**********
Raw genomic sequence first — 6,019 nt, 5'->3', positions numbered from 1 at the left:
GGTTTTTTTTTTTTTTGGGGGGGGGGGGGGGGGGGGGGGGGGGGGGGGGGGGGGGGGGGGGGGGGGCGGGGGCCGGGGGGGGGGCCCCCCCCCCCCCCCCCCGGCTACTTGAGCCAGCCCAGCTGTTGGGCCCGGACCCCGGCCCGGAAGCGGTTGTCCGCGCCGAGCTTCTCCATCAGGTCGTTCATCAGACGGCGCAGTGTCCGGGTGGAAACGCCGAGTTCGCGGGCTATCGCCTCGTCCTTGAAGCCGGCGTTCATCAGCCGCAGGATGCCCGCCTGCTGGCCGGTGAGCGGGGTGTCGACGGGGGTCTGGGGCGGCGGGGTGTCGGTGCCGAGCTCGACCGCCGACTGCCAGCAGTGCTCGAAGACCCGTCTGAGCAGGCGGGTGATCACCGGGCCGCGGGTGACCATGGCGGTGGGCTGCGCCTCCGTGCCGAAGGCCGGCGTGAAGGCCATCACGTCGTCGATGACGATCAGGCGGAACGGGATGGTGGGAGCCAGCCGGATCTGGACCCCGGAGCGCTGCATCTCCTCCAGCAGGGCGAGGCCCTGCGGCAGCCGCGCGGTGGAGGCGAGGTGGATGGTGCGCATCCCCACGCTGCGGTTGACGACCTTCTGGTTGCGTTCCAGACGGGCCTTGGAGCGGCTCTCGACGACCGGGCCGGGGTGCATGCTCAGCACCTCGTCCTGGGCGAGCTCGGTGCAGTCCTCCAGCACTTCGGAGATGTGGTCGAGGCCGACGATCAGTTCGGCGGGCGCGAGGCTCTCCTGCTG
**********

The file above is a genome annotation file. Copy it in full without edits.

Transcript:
Raw genomic sequence first — 6,019 nt, 5'->3', positions numbered from 1 at the left:
GGTTTTTTTTTTTTTTGGGGGGGGGGGGGGGGGGGGGGGGGGGGGGGGGGGGGGGGGGGGGGGGGGCGGGGGCCGGGGGGGGGGCCCCCCCCCCCCCCCCCCGGCTACTTGAGCCAGCCCAGCTGTTGGGCCCGGACCCCGGCCCGGAAGCGGTTGTCCGCGCCGAGCTTCTCCATCAGGTCGTTCATCAGACGGCGCAGTGTCCGGGTGGAAACGCCGAGTTCGCGGGCTATCGCCTCGTCCTTGAAGCCGGCGTTCATCAGCCGCAGGATGCCCGCCTGCTGGCCGGTGAGCGGGGTGTCGACGGGGGTCTGGGGCGGCGGGGTGTCGGTGCCGAGCTCGACCGCCGACTGCCAGCAGTGCTCGAAGACCCGTCTGAGCAGGCGGGTGATCACCGGGCCGCGGGTGACCATGGCGGTGGGCTGCGCCTCCGTGCCGAAGGCCGGCGTGAAGGCCATCACGTCGTCGATGACGATCAGGCGGAACGGGATGGTGGGAGCCAGCCGGATCTGGACCCCGGAGCGCTGCATCTCCTCCAGCAGGGCGAGGCCCTGCGGCAGCCGCGCGGTGGAGGCGAGGTGGATGGTGCGCATCCCCACGCTGCGGTTGACGACCTTCTGGTTGCGTTCCAGACGGGCCTTGGAGCGGCTCTCGACGACCGGGCCGGGGTGCATGCTCAGCACCTCGTCCTGGGCGAGCTCGGTGCAGTCCTCCAGCACTTCGGAGATGTGGTCGAGGCCGACGATCAGTTCGGCGGGCGCGAGGCTCTCCTGCTG